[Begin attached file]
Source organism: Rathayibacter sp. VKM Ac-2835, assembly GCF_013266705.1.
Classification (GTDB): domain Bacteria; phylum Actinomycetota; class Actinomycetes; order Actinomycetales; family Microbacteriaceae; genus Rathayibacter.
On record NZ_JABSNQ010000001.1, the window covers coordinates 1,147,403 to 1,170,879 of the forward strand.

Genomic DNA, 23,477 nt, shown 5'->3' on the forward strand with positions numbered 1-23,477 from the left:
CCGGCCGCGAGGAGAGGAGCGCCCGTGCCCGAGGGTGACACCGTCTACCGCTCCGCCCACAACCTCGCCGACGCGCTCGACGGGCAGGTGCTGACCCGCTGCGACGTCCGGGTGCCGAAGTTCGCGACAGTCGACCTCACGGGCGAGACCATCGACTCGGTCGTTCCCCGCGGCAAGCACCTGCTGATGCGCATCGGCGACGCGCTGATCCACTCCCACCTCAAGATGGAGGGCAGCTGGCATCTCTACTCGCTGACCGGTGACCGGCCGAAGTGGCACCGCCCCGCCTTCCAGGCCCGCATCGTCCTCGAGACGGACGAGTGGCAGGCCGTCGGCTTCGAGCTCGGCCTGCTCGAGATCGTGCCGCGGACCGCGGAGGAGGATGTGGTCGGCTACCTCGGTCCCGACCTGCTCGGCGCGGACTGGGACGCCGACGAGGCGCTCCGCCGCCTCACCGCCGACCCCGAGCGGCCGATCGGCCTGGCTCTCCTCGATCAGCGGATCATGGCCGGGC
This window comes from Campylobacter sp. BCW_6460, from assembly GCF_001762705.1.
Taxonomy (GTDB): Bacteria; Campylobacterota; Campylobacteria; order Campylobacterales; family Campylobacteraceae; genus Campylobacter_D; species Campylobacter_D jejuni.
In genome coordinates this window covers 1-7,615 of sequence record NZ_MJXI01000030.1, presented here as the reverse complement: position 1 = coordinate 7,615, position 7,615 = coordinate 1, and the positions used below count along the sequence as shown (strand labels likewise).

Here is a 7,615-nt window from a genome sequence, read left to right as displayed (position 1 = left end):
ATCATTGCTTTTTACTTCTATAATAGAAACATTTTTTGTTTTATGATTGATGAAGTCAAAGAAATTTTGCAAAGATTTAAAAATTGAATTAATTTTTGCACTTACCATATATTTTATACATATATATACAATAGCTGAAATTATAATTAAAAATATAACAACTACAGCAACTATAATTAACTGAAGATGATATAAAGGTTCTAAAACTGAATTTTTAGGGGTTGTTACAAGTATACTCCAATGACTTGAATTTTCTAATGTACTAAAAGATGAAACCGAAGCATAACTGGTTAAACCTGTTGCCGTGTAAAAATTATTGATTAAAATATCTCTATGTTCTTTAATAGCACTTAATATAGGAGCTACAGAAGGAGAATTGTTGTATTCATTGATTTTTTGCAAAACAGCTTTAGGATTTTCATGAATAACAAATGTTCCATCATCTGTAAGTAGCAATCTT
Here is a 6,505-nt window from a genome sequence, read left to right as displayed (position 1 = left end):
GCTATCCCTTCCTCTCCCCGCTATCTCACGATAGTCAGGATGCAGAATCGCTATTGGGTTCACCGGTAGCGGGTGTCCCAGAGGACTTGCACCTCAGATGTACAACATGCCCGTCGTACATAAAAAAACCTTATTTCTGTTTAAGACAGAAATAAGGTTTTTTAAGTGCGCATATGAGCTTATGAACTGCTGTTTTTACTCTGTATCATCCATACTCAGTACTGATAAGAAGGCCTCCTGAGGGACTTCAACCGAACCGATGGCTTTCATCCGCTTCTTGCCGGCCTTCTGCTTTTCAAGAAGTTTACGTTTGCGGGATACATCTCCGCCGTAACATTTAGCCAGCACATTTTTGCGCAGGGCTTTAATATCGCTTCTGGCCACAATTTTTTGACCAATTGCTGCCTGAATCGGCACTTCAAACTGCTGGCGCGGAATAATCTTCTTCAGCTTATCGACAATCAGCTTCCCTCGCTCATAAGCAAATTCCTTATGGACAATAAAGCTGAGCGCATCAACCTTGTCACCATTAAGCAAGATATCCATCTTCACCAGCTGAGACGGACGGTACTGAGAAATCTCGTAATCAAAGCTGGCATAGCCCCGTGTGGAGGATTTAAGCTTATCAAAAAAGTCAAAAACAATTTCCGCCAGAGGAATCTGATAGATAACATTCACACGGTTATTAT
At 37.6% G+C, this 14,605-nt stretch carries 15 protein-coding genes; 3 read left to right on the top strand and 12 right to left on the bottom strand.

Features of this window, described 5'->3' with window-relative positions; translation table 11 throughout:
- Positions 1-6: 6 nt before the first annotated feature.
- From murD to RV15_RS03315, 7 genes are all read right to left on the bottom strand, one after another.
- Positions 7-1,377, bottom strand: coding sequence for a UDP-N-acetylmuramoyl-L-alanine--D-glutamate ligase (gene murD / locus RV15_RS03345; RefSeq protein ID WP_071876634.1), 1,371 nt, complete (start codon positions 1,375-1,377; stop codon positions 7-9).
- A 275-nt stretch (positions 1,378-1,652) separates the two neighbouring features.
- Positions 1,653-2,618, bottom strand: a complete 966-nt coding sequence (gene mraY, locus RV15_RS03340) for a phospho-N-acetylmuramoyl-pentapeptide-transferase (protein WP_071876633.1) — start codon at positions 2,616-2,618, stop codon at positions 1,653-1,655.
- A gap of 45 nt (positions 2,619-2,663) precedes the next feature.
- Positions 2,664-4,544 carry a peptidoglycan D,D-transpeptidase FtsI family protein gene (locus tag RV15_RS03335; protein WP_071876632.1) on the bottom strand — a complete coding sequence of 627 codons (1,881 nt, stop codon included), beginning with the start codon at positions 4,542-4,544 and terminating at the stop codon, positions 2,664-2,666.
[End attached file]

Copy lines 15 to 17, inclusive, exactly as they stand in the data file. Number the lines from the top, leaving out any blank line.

- Positions 1-6: 6 nt before the first annotated feature.
- From murD to RV15_RS03315, 7 genes are all read right to left on the bottom strand, one after another.
- Positions 7-1,377, bottom strand: coding sequence for a UDP-N-acetylmuramoyl-L-alanine--D-glutamate ligase (gene murD / locus RV15_RS03345; RefSeq protein ID WP_071876634.1), 1,371 nt, complete (start codon positions 1,375-1,377; stop codon positions 7-9).